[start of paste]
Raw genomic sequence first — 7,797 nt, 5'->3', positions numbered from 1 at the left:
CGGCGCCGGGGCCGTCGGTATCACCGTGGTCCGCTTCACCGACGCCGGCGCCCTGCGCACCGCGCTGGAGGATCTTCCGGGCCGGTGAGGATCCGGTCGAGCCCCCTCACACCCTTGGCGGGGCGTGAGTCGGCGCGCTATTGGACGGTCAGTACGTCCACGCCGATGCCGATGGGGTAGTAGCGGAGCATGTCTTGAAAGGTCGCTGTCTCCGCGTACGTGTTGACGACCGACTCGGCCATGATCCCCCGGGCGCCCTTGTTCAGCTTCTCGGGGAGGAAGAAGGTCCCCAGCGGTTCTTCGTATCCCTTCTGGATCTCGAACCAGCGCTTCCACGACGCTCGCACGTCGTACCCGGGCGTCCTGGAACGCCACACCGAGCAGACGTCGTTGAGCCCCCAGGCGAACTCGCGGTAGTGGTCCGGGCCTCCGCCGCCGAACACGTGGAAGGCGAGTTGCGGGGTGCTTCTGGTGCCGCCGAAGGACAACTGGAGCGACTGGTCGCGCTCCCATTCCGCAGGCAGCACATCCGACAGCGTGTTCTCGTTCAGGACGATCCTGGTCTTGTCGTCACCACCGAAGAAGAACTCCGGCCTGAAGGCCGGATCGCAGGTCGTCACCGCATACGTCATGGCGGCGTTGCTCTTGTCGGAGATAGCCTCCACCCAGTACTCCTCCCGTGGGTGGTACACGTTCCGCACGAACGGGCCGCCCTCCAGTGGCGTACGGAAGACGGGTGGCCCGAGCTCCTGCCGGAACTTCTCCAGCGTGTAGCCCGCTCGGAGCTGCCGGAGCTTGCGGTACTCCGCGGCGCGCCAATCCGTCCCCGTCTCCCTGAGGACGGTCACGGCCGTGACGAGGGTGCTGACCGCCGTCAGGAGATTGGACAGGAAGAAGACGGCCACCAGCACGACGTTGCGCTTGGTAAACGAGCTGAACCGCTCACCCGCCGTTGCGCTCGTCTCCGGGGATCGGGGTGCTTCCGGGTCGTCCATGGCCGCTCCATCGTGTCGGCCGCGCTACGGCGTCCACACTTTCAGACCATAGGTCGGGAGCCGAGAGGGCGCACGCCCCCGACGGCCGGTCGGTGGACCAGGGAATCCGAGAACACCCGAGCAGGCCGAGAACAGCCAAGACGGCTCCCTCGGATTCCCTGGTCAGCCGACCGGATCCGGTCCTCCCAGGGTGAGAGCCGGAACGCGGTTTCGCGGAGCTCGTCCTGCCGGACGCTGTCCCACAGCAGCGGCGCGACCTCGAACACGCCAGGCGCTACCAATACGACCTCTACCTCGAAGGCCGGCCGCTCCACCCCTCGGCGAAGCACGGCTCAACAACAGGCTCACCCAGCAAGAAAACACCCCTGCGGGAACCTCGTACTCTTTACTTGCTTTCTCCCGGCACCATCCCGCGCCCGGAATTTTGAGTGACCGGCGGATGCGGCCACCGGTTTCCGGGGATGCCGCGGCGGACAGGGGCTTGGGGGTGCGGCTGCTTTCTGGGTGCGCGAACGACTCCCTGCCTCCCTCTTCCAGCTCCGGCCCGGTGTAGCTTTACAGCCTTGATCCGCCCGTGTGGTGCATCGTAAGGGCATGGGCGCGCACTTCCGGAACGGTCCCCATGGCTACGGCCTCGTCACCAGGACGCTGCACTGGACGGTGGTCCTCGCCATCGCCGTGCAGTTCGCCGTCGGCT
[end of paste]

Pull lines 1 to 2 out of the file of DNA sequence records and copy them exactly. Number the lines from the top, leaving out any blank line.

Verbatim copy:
Raw genomic sequence first — 7,797 nt, 5'->3', positions numbered from 1 at the left:
CGGCGCCGGGGCCGTCGGTATCACCGTGGTCCGCTTCACCGACGCCGGCGCCCTGCGCACCGCGCTGGAGGATCTTCCGGGCCGGTGAGGATCCGGTCGAGCCCCCTCACACCCTTGGCGGGGCGTGAGTCGGCGCGCTATTGGACGGTCAGTACGTCCACGCCGATGCCGATGGGGTAGTAGCGGAGCATGTCTTGAAAGGTCGCTGTCTCCGCGTACGTGTTGACGACCGACTCGGCCATGATCCCCCGGGCGCCCTTGTTCAGCTTCTCGGGGAGGAAGAAGGTCCCCAGCGGTTCTTCGTATCCCTTCTGGATCTCGAACCAGCGCTTCCACGACGCTCGCACGTCGTACCCGGGCGTCCTGGAACGCCACACCGAGCAGACGTCGTTGAGCCCCCAGGCGAACTCGCGGTAGTGGTCCGGGCCTCCGCCGCCGAACACGTGGAAGGCGAGTTGCGGGGTGCTTCTGGTGCCGCCGAAGGACAACTGGAGCGACTGGTCGCGCTCCCATTCCGCAGGCAGCACATCCGACAGCGTGTTCTCGTTCAGGACGATCCTGGTCTTGTCGTCACCACCGAAGAAGAACTCCGGCCTGAAGGCCGGATCGCAGGTCGTCACCGCATACGTCATGGCGGCGTTGCTCTTGTCGGAGATAGCCTCCACCCAGTACTCCTCCCGTGGGTGGTACACGTTCCGCACGAACGGGCCGCCCTCCAGTGGCGTACGGAAGACGGGTGGCCCGAGCTCCTGCCGGAACTTCTCCAGCGTGTAGCCCGCTCGGAGCTGCCGGAGCTTGCGGTACTCCGCGGCGCGCCAATCCGTCCCCGTCTCCCTGAGGACGGTCACGGCCGTGACGAGGGTGCTGACCGCCGTCAGGAGATTGGACAGGAAGAAGACGGCCACCAGCACGACGTTGCGCTTGGTAAACGAGCTGAACCGCTCACCCGCCGTTGCGCTCGTCTCCGGGGATCGGGGTGCTTCCGGGTCGTCCATGGCCGCTCCATCGTGTCGGCCGCGCTACGGCGTCCACACTTTCAGACCATAGGTCGGGAGCCGAGAGGGCGCACGCCCCCGACGGCCGGTCGGTGGACCAGGGAATCCGAGAACACCCGAGCAGGCCGAGAACAGCCAAGACGGCTCCCTCGGATTCCCTGGTCAGCCGACCGGATCCGGTCCTCCCAGGGTGAGAGCCGGAACGCGGTTTCGCGGAGCTCGTCCTGCCGGACGCTGTCCCACAGCAGCGGCGCGACCTCGAACACGCCAGGCGCTACCAATACGACCTCTACCTCGAAGGCCGGCCGCTCCACCCCTCGGCGAAGCACGGCTCAACAACAGGCTCACCCAGCAAGAAAACACCCCTGCGGGAACCTCGTACTCTTTACTTGCTTTCTCCCGGCACCATCCCGCGCCCGGAATTTTGAGTGACCGGCGGATGCGGCCACCGGTTTCCGGGGATGCCGCGGCGGACAGGGGCTTGGGGGTGCGGCTGCTTTCTGGGTGCGCGAACGACTCCCTGCCTCCCTCTTCCAGCTCCGGCCCGGTGTAGCTTTACAGCCTTGATCCGCCCGTGTGGTGCATCGTAAGGGCATGGGCGCGCACTTCCGGAACGGTCCCCATGGCTACGGCCTCGTCACCAGGACGCTGCACTGGACGGTGGTCCTCGCCATCGCCGTGCAGTTCGCCGTCGGCT